Gut 53:v1-v16 doi:10.1136/gut.2004.043372

Guidelines for the management of inflammatory bowel disease in adults

  1. M J Carter1,
  2. A J Lobo2,
  3. S P L Travis3,
  4. on behalf of the IBD Section of the British Society of Gastroenterology
  1. 1Division of Molecular and Genetic Medicine, Royal Hallamshire Hospital, Sheffield, UK
  2. 2Gastroenterology and Liver Unit, Royal Hallamshire Hospital, Sheffield, UK
  3. 3Gastroenterology Unit, John Radcliffe Hospital NHS Trust, Oxford, UK
  1. Correspondence to:
    Dr S Travis
    Gastroenterology Unit, John Radcliffe Hospital NHS Trust, Oxford OX3 9DU, UK;


    Ulcerative colitis (UC) and Crohn’s disease (CD) (collectively termed inflammatory bowel disease (IBD)) are complex disorders reflected by wide variation in clinical practice. These guidelines, commissioned by the Clinical Services’ Committee of the British Society of Gastroenterology (BSG) for clinicians and allied professionals caring for patients with IBD in the United Kingdom, provide an evidence based document describing good clinical practice for investigation and treatment. The guidelines are intended to bring consistency, but should not necessarily be regarded as the standard of care for all patients. Individual cases must be managed on the basis of all clinical data available for that case. Patient preferences should be sought and decisions jointly made between patient and health professional.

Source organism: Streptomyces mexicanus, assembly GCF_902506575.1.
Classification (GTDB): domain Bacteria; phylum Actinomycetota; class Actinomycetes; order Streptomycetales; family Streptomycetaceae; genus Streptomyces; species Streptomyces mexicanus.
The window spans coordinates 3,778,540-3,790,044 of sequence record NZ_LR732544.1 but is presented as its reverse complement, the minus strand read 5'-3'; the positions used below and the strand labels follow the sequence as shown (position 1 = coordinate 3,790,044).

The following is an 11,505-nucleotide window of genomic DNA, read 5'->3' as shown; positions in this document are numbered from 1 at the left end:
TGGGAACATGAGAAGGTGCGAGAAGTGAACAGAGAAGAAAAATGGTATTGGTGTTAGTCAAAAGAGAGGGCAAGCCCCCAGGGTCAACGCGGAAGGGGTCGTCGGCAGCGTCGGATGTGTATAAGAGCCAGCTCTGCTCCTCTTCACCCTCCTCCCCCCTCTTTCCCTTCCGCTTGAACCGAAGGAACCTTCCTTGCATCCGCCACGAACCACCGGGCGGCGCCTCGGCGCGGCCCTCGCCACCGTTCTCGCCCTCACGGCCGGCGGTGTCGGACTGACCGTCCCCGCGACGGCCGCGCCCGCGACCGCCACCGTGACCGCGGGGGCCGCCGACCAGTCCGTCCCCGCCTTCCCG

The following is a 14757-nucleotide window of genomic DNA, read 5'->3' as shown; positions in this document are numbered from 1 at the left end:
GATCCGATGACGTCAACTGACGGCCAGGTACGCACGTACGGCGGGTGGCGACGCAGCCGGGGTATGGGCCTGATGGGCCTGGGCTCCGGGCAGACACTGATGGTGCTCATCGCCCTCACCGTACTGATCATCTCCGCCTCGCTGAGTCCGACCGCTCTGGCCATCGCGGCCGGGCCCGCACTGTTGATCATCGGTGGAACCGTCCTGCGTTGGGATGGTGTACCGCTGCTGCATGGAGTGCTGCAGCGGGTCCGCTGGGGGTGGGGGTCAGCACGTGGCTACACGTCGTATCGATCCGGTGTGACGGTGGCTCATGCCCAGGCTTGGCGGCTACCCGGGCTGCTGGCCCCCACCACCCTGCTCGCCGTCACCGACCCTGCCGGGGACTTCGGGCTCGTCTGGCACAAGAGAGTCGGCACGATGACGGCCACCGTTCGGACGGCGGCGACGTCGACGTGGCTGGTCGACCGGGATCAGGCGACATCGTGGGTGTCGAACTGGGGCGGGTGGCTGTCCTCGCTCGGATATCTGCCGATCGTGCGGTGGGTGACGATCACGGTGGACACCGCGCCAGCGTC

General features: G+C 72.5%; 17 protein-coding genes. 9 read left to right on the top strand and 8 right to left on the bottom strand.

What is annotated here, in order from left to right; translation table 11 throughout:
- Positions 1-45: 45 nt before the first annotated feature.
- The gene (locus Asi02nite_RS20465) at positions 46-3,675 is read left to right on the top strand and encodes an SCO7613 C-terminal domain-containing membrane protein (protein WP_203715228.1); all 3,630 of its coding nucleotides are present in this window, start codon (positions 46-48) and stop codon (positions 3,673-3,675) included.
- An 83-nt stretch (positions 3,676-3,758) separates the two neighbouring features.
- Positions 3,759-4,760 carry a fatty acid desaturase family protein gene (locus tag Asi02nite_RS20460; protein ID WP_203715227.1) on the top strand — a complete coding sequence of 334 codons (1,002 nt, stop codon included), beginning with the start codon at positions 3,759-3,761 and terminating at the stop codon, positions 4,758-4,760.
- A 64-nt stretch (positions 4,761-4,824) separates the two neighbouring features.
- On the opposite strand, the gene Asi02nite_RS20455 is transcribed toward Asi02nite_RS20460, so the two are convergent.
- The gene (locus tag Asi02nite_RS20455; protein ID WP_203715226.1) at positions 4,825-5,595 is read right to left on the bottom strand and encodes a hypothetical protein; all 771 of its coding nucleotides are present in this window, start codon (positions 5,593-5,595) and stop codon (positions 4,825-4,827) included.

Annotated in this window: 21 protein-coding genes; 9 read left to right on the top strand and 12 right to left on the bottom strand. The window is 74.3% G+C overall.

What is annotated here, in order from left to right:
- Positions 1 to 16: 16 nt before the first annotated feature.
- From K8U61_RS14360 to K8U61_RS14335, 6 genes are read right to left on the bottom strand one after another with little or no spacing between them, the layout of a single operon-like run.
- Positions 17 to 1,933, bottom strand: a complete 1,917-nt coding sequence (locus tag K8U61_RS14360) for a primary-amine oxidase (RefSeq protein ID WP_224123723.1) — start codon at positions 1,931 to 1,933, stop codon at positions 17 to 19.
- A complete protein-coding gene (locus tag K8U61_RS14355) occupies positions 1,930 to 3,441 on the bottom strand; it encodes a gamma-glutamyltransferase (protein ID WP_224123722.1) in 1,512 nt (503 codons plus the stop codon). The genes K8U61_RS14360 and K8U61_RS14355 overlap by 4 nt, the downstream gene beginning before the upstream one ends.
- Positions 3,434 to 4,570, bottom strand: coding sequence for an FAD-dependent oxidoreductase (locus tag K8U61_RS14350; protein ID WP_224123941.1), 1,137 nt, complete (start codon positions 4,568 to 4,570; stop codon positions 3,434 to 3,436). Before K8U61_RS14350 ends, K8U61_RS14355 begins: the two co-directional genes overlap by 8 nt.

1.1 Development of guidelines

    A comprehensive literature search was performed using electronic databases (Medline, PubMed, and Ovid; keywords: “inflammatory bowel disease”, “ulcerative colitis”, and “Crohn’s disease”) by Dr Carter. A preliminary document was drafted by Dr Carter, Dr Lobo, and contributing authors. This was summarised by Dr Travis and revised after circulation first to the committee and then to members of the IBD section of the BSG, before submission to the Clinical Services’ Committee.

    1.2 Grading of recommendations1

    The guidelines conform to the North of England evidence based guidelines development project. The grading of each recommendation is dependent on the category of evidence supporting it:

    • Grade A—requires at least one randomised controlled trial as part of a body of literature of overall good quality and consistency addressing the specific recommendation (evidence categories Ia and Ib).

    • Grade B—requires the availability of clinical studies without randomisation on the topic of consideration (evidence categories IIa, IIb, and III).

    • Grade C—requires evidence from expert committee reports or opinions or clinical experience of respected authorities, in the absence of directly applicable clinical studies of good quality (evidence category IV).

    1.3 Scheduled review of guidelines

    The content and evidence base …

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